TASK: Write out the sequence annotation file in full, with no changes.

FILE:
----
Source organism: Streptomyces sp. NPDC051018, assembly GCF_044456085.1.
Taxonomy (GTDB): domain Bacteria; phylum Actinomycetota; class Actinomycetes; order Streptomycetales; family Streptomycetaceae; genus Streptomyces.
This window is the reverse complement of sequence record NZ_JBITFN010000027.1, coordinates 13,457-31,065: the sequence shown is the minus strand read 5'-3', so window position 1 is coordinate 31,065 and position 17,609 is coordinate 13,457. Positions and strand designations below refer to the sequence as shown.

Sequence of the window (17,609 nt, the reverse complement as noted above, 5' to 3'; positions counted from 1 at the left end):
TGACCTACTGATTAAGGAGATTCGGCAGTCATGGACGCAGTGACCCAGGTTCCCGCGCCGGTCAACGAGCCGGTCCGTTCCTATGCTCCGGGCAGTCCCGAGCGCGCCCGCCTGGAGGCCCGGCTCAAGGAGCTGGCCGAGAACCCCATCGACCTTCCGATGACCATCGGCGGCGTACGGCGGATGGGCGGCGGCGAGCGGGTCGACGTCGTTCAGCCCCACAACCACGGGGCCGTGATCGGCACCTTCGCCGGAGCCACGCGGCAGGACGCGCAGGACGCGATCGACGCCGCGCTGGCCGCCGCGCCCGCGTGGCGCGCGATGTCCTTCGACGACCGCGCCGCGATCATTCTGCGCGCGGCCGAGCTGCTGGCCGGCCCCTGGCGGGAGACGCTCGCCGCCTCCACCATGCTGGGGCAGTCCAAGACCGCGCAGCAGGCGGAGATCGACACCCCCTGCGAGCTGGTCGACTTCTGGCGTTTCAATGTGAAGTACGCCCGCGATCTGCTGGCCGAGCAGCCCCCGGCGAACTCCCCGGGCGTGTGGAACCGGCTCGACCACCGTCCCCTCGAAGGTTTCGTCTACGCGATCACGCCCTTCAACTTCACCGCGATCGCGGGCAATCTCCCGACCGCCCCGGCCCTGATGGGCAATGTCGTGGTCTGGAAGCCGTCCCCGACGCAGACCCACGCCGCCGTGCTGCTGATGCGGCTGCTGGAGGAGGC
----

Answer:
Source organism: Streptomyces sp. NPDC051018, assembly GCF_044456085.1.
Taxonomy (GTDB): domain Bacteria; phylum Actinomycetota; class Actinomycetes; order Streptomycetales; family Streptomycetaceae; genus Streptomyces.
This window is the reverse complement of sequence record NZ_JBITFN010000027.1, coordinates 13,457-31,065: the sequence shown is the minus strand read 5'-3', so window position 1 is coordinate 31,065 and position 17,609 is coordinate 13,457. Positions and strand designations below refer to the sequence as shown.

Sequence of the window (17,609 nt, the reverse complement as noted above, 5' to 3'; positions counted from 1 at the left end):
TGACCTACTGATTAAGGAGATTCGGCAGTCATGGACGCAGTGACCCAGGTTCCCGCGCCGGTCAACGAGCCGGTCCGTTCCTATGCTCCGGGCAGTCCCGAGCGCGCCCGCCTGGAGGCCCGGCTCAAGGAGCTGGCCGAGAACCCCATCGACCTTCCGATGACCATCGGCGGCGTACGGCGGATGGGCGGCGGCGAGCGGGTCGACGTCGTTCAGCCCCACAACCACGGGGCCGTGATCGGCACCTTCGCCGGAGCCACGCGGCAGGACGCGCAGGACGCGATCGACGCCGCGCTGGCCGCCGCGCCCGCGTGGCGCGCGATGTCCTTCGACGACCGCGCCGCGATCATTCTGCGCGCGGCCGAGCTGCTGGCCGGCCCCTGGCGGGAGACGCTCGCCGCCTCCACCATGCTGGGGCAGTCCAAGACCGCGCAGCAGGCGGAGATCGACACCCCCTGCGAGCTGGTCGACTTCTGGCGTTTCAATGTGAAGTACGCCCGCGATCTGCTGGCCGAGCAGCCCCCGGCGAACTCCCCGGGCGTGTGGAACCGGCTCGACCACCGTCCCCTCGAAGGTTTCGTCTACGCGATCACGCCCTTCAACTTCACCGCGATCGCGGGCAATCTCCCGACCGCCCCGGCCCTGATGGGCAATGTCGTGGTCTGGAAGCCGTCCCCGACGCAGACCCACGCCGCCGTGCTGCTGATGCGGCTGCTGGAGGAGGC